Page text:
Land News

Valentine's passion over 'Prescottshire'

Hertfordshire Mercury 14th February, 2006

PASSION was injected into a St Valentine's Day debate on 'Prescottshire' when campaigners attacked developers eyeing up East Herts countryside for housing.

There was no love lost between Stop Harlow North (SHN) and developer Ropemaker Properties over proposals to build at least 10,000 new homes on Green Belt land between Hunsdon and High Wych.

SHN used the Freedom of Information Act to obtain papers which prove that Ropemaker tried to convince English Partnerships, the national regeneration agency, to delay its support of a 'gateway' scheme to boost Harlow's regional standing and look at even more homes for the site.

Group secretary Nigel Clark fumed: "We have grave concerns over the behaviour of the developer. They must be a great disappointment to the people of Harlow and their elected representatives."

The regeneration of Harlow this week was the focus of an Examination in Public (EiP) into Mr Prescott's regional housing blueprint, the draft East of England Plan.

Greeted by rapturous applause from his group's 70-strong band of followers at the Spirella Ballrooms in Letchworth, where there was standing room only, Mr Clark earlier condemned the plan as "unsafe, unsound, under-funded and extremely risky".

"There's been no justification whatsoever that a huge expansion is needed. An additional settlement [proposed by Ropemaker] will compete with the existing town [Harlow] and will exacerbate the problem [of decline] rather than solve it."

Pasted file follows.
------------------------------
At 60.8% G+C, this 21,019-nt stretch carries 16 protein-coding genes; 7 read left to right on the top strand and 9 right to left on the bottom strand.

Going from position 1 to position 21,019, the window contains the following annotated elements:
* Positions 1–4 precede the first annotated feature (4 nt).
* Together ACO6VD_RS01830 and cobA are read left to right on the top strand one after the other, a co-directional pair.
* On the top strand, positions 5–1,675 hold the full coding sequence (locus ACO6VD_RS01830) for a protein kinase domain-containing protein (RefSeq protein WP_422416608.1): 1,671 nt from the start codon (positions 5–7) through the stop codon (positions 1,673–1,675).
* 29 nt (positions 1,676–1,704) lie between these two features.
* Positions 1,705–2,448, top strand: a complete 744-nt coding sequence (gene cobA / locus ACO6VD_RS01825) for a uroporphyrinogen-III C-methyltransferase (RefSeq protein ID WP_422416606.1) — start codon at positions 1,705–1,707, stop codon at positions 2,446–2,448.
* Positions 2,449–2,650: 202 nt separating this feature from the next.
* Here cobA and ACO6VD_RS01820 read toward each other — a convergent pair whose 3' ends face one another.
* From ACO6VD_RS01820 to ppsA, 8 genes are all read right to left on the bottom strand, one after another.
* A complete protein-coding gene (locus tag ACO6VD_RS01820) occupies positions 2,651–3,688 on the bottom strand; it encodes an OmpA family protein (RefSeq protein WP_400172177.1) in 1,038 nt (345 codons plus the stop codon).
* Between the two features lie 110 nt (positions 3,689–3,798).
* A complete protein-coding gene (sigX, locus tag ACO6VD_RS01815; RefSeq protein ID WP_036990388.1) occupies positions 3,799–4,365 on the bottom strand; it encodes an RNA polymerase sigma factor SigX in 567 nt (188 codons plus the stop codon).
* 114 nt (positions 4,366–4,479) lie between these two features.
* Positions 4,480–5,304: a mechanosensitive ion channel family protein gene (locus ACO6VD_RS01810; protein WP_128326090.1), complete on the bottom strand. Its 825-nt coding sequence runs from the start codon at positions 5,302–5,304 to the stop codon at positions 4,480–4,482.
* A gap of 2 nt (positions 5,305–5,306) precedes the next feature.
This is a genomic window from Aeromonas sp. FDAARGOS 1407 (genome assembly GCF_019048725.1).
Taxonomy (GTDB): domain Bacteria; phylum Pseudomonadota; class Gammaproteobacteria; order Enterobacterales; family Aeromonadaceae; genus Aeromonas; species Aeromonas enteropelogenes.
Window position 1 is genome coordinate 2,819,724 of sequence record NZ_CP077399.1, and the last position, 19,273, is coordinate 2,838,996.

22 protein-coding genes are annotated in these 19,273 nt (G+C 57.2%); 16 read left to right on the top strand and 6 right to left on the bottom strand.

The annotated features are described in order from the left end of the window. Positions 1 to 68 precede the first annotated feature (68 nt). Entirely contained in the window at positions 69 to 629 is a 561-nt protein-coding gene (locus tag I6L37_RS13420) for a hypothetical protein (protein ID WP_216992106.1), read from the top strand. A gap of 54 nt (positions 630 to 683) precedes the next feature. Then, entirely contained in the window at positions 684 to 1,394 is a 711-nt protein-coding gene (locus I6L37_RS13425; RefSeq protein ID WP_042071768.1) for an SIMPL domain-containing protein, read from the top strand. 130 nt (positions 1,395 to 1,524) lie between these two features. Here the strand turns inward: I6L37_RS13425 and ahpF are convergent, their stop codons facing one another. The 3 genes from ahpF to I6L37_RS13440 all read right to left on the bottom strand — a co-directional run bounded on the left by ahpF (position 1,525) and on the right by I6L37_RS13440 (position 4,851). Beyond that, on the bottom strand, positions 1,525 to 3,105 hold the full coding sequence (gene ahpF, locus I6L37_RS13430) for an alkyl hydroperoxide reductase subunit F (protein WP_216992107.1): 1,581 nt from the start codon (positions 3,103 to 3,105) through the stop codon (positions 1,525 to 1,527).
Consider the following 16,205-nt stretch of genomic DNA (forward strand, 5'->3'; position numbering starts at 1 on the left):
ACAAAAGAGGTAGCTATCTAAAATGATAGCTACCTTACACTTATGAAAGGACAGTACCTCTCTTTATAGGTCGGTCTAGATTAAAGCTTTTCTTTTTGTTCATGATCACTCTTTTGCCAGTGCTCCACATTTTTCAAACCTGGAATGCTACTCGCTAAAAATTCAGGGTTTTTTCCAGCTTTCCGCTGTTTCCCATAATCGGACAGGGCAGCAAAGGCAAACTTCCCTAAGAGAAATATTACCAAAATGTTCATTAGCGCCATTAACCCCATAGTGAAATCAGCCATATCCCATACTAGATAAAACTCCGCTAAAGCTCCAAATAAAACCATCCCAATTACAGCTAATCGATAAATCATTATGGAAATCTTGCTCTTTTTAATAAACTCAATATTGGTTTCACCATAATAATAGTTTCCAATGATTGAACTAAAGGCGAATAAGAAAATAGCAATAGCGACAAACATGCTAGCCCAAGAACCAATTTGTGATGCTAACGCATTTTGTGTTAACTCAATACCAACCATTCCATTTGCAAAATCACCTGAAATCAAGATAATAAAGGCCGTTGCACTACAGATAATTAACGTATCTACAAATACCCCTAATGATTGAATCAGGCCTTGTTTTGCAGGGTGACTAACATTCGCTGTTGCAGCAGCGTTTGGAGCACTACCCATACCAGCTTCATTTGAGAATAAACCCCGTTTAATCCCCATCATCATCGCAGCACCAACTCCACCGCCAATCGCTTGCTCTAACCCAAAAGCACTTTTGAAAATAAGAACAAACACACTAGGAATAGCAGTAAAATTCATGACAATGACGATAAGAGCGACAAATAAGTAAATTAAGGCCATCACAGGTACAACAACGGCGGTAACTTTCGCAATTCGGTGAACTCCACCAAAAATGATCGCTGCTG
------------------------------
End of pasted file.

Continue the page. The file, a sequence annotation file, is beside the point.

Mr Clark claimed the rate of development being suggested by the draft plan — which earmarks 79,600 new homes for Herts by 2021, with 20,800 in East Herts — is not achievable.

"What we really need is some social housing, not a development-led programme of market housing with a sop to affordable homes through planning deals with developers," he said.

Ian McDonald, speaking on behalf of East Herts Council, warned against the dangers of gift-wrapping parcels of land for potential suitors.

"This [the draft plan] is a commitment for the release of land without securing a commitment to improve infrastructure, which is a fundamental flaw," he said.

He also feared that a north Harlow development would compete against the existing town.

"The average wage [of people in the new settlement] will be 50 per cent higher. It will be a very distinctive social community which will need a new name, and I bet it won't include Harlow in the title," said Mr McDonald, prompting laughter and applause.

John Tiley, head of forward planning at Herts County Council, said: "Let's be more realistic about levels of development and get the conditions for growth right before we look into anything else."

Paul Brighton, of Savills, acting on behalf of Ropemaker, said it met with English Partnerships was merely an attempt to make a "constructive contribution" to discussions on the future of Harlow.

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